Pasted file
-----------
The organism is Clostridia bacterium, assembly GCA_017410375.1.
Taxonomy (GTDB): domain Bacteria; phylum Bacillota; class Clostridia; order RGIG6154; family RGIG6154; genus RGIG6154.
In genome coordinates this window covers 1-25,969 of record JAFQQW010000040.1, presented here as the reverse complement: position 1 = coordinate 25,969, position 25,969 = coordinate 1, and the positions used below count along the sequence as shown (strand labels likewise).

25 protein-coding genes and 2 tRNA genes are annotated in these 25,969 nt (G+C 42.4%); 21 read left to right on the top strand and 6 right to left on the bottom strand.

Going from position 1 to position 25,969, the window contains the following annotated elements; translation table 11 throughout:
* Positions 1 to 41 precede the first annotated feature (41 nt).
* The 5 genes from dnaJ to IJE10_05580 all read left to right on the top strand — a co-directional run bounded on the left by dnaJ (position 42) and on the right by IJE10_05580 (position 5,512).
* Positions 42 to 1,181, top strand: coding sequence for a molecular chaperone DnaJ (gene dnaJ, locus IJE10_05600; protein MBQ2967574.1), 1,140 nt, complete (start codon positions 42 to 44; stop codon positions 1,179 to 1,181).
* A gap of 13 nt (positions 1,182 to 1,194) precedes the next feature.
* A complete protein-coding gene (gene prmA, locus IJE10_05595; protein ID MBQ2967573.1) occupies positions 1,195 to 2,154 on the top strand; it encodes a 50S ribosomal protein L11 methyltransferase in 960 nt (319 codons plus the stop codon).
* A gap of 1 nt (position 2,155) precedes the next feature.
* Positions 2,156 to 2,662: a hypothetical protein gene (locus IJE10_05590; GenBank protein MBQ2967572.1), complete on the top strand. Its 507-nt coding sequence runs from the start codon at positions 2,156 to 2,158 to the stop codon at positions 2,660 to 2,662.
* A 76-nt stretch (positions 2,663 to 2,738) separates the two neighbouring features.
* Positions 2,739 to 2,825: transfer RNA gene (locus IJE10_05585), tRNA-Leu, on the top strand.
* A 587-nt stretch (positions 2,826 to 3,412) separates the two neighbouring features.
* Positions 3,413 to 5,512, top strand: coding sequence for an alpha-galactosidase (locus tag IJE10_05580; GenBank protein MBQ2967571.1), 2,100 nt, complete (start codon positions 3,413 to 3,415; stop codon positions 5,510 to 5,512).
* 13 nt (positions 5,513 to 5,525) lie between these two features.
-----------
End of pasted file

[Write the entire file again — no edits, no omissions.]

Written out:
The organism is Clostridia bacterium, assembly GCA_017410375.1.
Taxonomy (GTDB): domain Bacteria; phylum Bacillota; class Clostridia; order RGIG6154; family RGIG6154; genus RGIG6154.
In genome coordinates this window covers 1-25,969 of record JAFQQW010000040.1, presented here as the reverse complement: position 1 = coordinate 25,969, position 25,969 = coordinate 1, and the positions used below count along the sequence as shown (strand labels likewise).

25 protein-coding genes and 2 tRNA genes are annotated in these 25,969 nt (G+C 42.4%); 21 read left to right on the top strand and 6 right to left on the bottom strand.

Going from position 1 to position 25,969, the window contains the following annotated elements; translation table 11 throughout:
* Positions 1 to 41 precede the first annotated feature (41 nt).
* The 5 genes from dnaJ to IJE10_05580 all read left to right on the top strand — a co-directional run bounded on the left by dnaJ (position 42) and on the right by IJE10_05580 (position 5,512).
* Positions 42 to 1,181, top strand: coding sequence for a molecular chaperone DnaJ (gene dnaJ, locus IJE10_05600; protein MBQ2967574.1), 1,140 nt, complete (start codon positions 42 to 44; stop codon positions 1,179 to 1,181).
* A gap of 13 nt (positions 1,182 to 1,194) precedes the next feature.
* A complete protein-coding gene (gene prmA, locus IJE10_05595; protein ID MBQ2967573.1) occupies positions 1,195 to 2,154 on the top strand; it encodes a 50S ribosomal protein L11 methyltransferase in 960 nt (319 codons plus the stop codon).
* A gap of 1 nt (position 2,155) precedes the next feature.
* Positions 2,156 to 2,662: a hypothetical protein gene (locus IJE10_05590; GenBank protein MBQ2967572.1), complete on the top strand. Its 507-nt coding sequence runs from the start codon at positions 2,156 to 2,158 to the stop codon at positions 2,660 to 2,662.
* A 76-nt stretch (positions 2,663 to 2,738) separates the two neighbouring features.
* Positions 2,739 to 2,825: transfer RNA gene (locus IJE10_05585), tRNA-Leu, on the top strand.
* A 587-nt stretch (positions 2,826 to 3,412) separates the two neighbouring features.
* Positions 3,413 to 5,512, top strand: coding sequence for an alpha-galactosidase (locus tag IJE10_05580; GenBank protein MBQ2967571.1), 2,100 nt, complete (start codon positions 3,413 to 3,415; stop codon positions 5,510 to 5,512).
* 13 nt (positions 5,513 to 5,525) lie between these two features.